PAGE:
We have the year gap which is further supported by Halt’s statement in Ruins of Gorlan. When talking to Will, he answers one of Will’s questions with: “Not too much if we’ve been an apprentice for a few hours…Those of us who have been a Ranger for twenty years or more tend to know what to do without asking” (p67). This includes the fifteen years between then and Hackham Heath, the three years with Pritchard, and the remaining two years between leaving Hibernia and the battle.

This means that in The Ruins of Gorlan, Halt is only thirty-four.

Yep, you heard me. Thirty-four. Halt is young!

In the same way as the others, this makes Halt’s ages look like this:


Tournament at Gorlan:                                                            18

Ruins of Gorlan:                                                                       34

Burning Bridge:                                                                        35

Icebound Land/Oakleaf Bearers:                                             36

Erak’s Ransom:                                                                        39

Sorcerer of the North/Siege of Macindaw:                                40

Kings of Clonmel/Halt’s Peril:                                                    41

Emperor of Nihon-Ja:                                                               42

End of Lost Stories:                                                                   47

Royal Ranger:                                                                           62


Halt is five years younger than Crowley, which supports Crowley’s statement in Tournament of Gorlan: “”I’m younger than the rest of you - with the exception of you, of course,” he added, looking at Halt” (p161). This age timeline also supports Sean’s statement in Kings of Clonmel: “No…my Uncle Halt died over twenty years ago!” (p276), as it’s been twenty-three years since he left.


Thanks for reading this guys! I hope this made sense. There’s a lot of guesswork involved with these guys and I may not have everything perfect. If you disagree with my analysis, please join in on the conversation by rebloging this and tagging it #raanalysis with your thoughts on this analysis and the topic of the next one. Are there any characters you want me to find out the ages of that I missed? Please don’t hesitate to send us an ask and I’ll try my best. Got any other questions? Please send us an ask or submit it to us.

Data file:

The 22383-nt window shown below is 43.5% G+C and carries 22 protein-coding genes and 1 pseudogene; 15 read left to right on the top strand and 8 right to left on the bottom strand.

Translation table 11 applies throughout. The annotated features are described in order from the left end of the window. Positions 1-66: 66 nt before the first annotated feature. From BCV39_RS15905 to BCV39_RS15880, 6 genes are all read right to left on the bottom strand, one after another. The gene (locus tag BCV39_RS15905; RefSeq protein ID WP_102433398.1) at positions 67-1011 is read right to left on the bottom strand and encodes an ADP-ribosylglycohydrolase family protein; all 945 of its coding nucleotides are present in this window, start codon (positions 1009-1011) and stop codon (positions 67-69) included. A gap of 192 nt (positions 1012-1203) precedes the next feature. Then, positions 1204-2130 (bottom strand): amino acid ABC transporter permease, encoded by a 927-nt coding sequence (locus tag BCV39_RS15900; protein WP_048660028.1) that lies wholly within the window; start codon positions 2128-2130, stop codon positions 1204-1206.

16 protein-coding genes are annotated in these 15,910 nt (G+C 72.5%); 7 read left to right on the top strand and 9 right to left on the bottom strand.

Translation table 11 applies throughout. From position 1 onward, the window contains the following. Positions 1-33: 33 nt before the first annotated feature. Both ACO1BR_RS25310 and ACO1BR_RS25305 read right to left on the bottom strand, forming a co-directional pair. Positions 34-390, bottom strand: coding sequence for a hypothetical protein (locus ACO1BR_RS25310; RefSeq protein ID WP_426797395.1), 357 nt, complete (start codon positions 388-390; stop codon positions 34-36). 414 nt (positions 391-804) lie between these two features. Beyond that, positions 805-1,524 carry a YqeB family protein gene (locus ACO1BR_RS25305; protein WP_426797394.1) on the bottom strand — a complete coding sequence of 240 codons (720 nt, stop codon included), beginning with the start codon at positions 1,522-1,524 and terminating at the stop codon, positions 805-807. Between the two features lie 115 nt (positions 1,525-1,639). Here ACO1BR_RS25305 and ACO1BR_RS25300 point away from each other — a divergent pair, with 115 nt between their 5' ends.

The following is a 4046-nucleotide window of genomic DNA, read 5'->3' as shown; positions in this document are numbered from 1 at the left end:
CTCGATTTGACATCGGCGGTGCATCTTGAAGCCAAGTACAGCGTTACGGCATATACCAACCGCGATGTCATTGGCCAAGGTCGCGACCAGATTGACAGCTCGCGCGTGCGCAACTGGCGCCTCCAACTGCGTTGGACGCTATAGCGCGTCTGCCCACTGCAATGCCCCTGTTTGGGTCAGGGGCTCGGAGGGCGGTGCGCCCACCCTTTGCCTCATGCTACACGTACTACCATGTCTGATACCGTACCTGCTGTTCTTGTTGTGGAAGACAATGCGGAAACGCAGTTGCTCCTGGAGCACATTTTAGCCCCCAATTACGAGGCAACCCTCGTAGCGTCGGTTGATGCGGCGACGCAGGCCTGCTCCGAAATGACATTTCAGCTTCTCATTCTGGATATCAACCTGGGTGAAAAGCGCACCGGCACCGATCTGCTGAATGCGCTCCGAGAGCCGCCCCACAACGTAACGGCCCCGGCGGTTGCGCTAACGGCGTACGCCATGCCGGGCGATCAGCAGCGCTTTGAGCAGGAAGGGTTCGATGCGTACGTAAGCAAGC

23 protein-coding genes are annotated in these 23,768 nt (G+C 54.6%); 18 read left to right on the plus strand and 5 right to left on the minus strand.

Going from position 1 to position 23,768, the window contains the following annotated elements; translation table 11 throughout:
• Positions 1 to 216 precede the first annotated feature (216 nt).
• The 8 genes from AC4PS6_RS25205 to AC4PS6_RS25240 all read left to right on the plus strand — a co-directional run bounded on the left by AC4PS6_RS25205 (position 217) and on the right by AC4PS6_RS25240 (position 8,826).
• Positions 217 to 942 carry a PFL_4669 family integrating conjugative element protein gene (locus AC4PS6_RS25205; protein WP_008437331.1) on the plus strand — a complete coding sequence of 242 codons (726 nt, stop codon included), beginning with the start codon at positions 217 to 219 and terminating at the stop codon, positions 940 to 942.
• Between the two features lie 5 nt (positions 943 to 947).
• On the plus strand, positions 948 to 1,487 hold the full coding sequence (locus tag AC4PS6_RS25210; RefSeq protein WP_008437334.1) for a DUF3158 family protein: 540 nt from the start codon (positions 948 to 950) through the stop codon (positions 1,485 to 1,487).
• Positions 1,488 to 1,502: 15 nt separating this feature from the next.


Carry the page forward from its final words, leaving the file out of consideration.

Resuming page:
Next analysis: “How Old is Araluen?”, the first analysis posted by Ranger Rose!


May your coffee be hot and your arrows sharp!

How Old Are They? Part 1: Will, Horace, Alyss, Jenny, George

As @when-there-is-a-will pointed out on the previous post, the books are very vague when it comes to specifying the ages of the main characters. At best, we are told their age and at worst we have nothing. In order to figure out their ages, we have to rely on references to previous events. By doing this, we can also create a rough timeline for the series.

Due to most of the references being connected to Will, this will mainly refer to Will’s age, but as Will, Horace, Alyss, Jenny and George are all the same age, the answers will be the same.

We begin with the first book: The Ruins of Gorlan. This is pretty obvious. Will was found at Castle Redmont as a baby fifteen years ago and all the wards turning fifteen could go to Choosing Day. All in all, Will, Horace, Alyss, Jenny, and George are fifteen, which places us in a good stead for the rest of the series.

The Burning Bridge occurs one year later. This is because all the discussions around Morgarath refers to the last war being sixteen years ago, compared to the fifteen years stated in the first book. As such, they are now sixteen.

The Icebound Land and The Oakleaf Bearers span across close to a year based on Halt’s banishment. Before that, however, it seems that there is some time between Halt’s promise and his banishment due to the fact that Halt’s rowdy and frustrated. It would be long enough for him to get desperate, but short enough so that he doesn’t feel like he’s lost them, so I’m willing to say that it’s been close to a week since Will and Evanlyn’s kidnapping. The Icebound Land does say that “For three days, they had sailed north towards Skandia through a sea that was calm as a millpond…” (p1), but it isn’t clear if it’s been three days sailing from the battle or they’ve just had good weather for three day, so this is up to your interpretation. Either way, it’s been close to a year and boosts them up to the age of seventeen upon return.